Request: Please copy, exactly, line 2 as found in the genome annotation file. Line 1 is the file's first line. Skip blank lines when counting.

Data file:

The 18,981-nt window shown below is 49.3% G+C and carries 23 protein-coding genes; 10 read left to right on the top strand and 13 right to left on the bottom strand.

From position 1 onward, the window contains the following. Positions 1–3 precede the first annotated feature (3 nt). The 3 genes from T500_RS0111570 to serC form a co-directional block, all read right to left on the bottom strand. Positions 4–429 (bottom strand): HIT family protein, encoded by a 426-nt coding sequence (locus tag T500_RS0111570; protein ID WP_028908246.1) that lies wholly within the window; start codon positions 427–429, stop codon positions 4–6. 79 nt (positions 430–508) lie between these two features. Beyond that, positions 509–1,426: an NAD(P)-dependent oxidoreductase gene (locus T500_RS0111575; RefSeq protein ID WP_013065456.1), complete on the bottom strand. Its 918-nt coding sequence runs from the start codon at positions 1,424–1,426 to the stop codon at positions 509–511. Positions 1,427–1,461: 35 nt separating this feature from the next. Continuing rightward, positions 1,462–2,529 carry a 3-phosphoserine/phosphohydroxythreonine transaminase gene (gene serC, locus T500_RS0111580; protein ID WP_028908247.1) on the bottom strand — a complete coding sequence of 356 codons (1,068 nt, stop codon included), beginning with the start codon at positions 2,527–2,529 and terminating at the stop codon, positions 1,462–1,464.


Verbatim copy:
From position 1 onward, the window contains the following. Positions 1–3 precede the first annotated feature (3 nt). The 3 genes from T500_RS0111570 to serC form a co-directional block, all read right to left on the bottom strand. Positions 4–429 (bottom strand): HIT family protein, encoded by a 426-nt coding sequence (locus tag T500_RS0111570; protein ID WP_028908246.1) that lies wholly within the window; start codon positions 427–429, stop codon positions 4–6. 79 nt (positions 430–508) lie between these two features. Beyond that, positions 509–1,426: an NAD(P)-dependent oxidoreductase gene (locus T500_RS0111575; RefSeq protein ID WP_013065456.1), complete on the bottom strand. Its 918-nt coding sequence runs from the start codon at positions 1,424–1,426 to the stop codon at positions 509–511. Positions 1,427–1,461: 35 nt separating this feature from the next. Continuing rightward, positions 1,462–2,529 carry a 3-phosphoserine/phosphohydroxythreonine transaminase gene (gene serC, locus T500_RS0111580; protein ID WP_028908247.1) on the bottom strand — a complete coding sequence of 356 codons (1,068 nt, stop codon included), beginning with the start codon at positions 2,527–2,529 and terminating at the stop codon, positions 1,462–1,464.